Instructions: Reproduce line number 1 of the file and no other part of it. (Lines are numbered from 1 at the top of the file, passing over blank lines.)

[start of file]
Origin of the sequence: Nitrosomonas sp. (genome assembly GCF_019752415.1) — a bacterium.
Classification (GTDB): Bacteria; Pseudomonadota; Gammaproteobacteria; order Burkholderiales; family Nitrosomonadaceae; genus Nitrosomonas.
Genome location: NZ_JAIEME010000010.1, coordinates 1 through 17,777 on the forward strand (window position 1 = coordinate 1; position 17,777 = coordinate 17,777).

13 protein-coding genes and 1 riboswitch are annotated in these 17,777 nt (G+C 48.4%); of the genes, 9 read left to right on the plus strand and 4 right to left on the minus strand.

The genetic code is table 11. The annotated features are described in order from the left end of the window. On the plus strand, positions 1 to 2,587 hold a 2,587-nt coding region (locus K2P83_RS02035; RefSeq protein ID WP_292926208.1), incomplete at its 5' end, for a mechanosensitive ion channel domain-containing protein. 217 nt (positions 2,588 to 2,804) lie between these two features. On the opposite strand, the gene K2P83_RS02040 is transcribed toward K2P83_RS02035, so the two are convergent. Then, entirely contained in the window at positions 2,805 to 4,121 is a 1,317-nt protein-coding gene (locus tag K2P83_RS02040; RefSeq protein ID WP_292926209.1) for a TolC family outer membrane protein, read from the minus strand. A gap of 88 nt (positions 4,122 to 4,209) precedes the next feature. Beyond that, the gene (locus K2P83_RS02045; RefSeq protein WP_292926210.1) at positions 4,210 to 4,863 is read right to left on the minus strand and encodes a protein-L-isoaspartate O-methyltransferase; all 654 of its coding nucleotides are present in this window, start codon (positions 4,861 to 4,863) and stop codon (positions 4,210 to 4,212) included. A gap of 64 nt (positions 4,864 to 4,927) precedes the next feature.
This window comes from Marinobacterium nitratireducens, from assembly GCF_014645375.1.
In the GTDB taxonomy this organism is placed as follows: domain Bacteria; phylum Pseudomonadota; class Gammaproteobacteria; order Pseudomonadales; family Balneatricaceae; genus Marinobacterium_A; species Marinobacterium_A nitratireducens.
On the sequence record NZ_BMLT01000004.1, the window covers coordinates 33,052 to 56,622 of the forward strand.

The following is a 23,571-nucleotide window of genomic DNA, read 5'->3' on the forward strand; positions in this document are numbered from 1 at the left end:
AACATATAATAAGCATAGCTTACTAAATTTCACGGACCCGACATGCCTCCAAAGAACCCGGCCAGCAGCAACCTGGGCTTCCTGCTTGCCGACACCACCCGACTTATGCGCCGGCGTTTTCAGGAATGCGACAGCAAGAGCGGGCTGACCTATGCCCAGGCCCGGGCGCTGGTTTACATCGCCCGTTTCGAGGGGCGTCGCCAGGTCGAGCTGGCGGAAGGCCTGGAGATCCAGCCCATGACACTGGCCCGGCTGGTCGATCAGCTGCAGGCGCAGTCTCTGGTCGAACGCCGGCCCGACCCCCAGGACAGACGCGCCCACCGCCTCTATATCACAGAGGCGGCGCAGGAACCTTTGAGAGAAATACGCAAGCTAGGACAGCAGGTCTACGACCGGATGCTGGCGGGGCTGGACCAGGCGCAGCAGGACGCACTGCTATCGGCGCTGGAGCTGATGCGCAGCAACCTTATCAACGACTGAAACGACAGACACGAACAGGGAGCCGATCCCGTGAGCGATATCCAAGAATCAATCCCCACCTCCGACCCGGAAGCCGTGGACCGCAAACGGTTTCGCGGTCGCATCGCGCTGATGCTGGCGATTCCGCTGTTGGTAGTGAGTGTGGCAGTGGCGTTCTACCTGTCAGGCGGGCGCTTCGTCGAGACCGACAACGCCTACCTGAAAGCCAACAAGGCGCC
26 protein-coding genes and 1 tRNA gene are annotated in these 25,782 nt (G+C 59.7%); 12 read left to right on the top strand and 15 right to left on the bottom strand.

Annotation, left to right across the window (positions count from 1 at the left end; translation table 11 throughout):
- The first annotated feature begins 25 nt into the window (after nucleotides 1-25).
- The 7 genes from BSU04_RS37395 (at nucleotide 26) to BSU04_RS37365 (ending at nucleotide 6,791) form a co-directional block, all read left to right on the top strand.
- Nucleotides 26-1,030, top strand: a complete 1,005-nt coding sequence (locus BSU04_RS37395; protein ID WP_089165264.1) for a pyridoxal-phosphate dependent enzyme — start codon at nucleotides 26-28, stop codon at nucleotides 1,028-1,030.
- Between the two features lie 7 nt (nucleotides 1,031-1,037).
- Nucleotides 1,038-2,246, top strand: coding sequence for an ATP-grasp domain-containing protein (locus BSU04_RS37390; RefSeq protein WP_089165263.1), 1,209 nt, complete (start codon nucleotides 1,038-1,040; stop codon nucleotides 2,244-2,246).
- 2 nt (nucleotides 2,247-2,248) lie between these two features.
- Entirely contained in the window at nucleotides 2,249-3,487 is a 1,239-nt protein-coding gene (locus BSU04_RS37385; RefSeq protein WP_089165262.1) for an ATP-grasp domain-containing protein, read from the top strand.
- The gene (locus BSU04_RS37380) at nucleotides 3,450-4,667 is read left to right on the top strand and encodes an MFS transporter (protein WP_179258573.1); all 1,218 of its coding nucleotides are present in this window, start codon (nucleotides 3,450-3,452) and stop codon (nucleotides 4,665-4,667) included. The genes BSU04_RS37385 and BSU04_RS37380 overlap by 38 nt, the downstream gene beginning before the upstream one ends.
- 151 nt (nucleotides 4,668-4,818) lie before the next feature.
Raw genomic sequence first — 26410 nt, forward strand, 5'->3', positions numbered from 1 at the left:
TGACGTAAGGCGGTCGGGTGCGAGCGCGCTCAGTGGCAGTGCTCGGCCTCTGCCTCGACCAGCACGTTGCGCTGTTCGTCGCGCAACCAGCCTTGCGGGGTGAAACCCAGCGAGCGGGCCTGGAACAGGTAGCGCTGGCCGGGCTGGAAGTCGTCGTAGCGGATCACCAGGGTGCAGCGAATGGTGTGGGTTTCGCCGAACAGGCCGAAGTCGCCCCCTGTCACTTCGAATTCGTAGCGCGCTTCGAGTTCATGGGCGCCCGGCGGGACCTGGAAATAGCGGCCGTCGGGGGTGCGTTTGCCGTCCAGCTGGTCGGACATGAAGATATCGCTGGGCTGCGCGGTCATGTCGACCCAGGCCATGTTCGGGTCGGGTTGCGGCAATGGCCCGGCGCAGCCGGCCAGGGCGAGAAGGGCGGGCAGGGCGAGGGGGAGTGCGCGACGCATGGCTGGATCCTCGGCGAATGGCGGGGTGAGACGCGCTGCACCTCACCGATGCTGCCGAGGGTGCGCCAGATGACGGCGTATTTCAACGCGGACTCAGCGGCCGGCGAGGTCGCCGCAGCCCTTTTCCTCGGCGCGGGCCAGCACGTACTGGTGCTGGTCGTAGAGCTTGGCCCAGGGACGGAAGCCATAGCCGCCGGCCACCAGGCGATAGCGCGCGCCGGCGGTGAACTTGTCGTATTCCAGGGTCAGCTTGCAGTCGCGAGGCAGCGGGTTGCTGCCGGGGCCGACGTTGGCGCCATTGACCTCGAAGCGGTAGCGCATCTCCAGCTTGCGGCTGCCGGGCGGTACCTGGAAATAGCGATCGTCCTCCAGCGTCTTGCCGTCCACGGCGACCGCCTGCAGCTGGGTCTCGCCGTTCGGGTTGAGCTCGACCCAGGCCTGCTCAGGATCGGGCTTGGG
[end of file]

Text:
Origin of the sequence: Nitrosomonas sp. (genome assembly GCF_019752415.1) — a bacterium.